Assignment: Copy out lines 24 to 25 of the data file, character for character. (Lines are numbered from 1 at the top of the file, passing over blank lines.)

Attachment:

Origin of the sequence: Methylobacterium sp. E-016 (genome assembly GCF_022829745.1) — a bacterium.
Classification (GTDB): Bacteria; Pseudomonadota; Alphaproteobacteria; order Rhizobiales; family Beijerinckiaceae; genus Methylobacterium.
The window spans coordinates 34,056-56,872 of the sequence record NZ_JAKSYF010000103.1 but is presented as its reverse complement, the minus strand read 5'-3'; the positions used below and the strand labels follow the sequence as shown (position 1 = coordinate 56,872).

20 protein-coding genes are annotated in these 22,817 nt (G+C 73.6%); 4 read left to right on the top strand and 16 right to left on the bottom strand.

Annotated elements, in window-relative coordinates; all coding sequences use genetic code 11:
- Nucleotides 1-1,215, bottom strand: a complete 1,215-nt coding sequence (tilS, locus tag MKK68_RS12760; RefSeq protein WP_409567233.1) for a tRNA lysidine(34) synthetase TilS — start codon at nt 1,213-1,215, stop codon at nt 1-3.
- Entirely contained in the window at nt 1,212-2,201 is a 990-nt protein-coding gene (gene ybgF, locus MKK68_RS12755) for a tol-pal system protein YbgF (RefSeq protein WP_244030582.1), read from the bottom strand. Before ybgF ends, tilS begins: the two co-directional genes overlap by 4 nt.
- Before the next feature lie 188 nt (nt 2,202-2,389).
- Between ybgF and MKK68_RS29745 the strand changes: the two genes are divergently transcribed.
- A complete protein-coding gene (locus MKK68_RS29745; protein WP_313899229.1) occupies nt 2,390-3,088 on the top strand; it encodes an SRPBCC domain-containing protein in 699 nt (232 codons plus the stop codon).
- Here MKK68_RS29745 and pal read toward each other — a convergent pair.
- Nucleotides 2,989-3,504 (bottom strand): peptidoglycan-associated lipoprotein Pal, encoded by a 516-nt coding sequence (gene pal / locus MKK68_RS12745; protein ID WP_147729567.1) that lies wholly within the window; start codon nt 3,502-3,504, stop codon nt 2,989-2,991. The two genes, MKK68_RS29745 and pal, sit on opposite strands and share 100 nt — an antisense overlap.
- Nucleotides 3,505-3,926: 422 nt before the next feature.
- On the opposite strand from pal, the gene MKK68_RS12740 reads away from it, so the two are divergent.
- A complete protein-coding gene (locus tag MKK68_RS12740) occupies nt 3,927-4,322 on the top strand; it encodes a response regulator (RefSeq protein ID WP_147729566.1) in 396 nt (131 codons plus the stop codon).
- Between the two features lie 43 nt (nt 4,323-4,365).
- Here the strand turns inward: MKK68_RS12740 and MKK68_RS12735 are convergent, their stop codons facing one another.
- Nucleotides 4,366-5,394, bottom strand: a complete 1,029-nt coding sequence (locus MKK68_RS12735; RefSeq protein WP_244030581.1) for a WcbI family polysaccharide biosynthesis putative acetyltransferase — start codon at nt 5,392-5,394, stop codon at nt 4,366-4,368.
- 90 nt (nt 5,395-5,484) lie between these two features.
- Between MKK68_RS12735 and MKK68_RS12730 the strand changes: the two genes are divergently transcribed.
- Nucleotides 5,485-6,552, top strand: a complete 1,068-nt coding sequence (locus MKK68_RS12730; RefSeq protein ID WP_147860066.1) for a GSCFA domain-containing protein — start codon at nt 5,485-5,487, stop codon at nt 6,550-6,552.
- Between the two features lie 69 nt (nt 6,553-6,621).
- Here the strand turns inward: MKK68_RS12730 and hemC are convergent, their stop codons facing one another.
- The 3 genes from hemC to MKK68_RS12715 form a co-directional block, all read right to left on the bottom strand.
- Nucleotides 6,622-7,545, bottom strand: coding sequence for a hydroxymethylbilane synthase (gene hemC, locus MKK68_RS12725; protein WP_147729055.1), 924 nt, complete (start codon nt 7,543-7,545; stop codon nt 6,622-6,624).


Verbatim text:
- The 3 genes from hemC to MKK68_RS12715 form a co-directional block, all read right to left on the bottom strand.
- Nucleotides 6,622-7,545, bottom strand: coding sequence for a hydroxymethylbilane synthase (gene hemC, locus MKK68_RS12725; protein WP_147729055.1), 924 nt, complete (start codon nt 7,543-7,545; stop codon nt 6,622-6,624).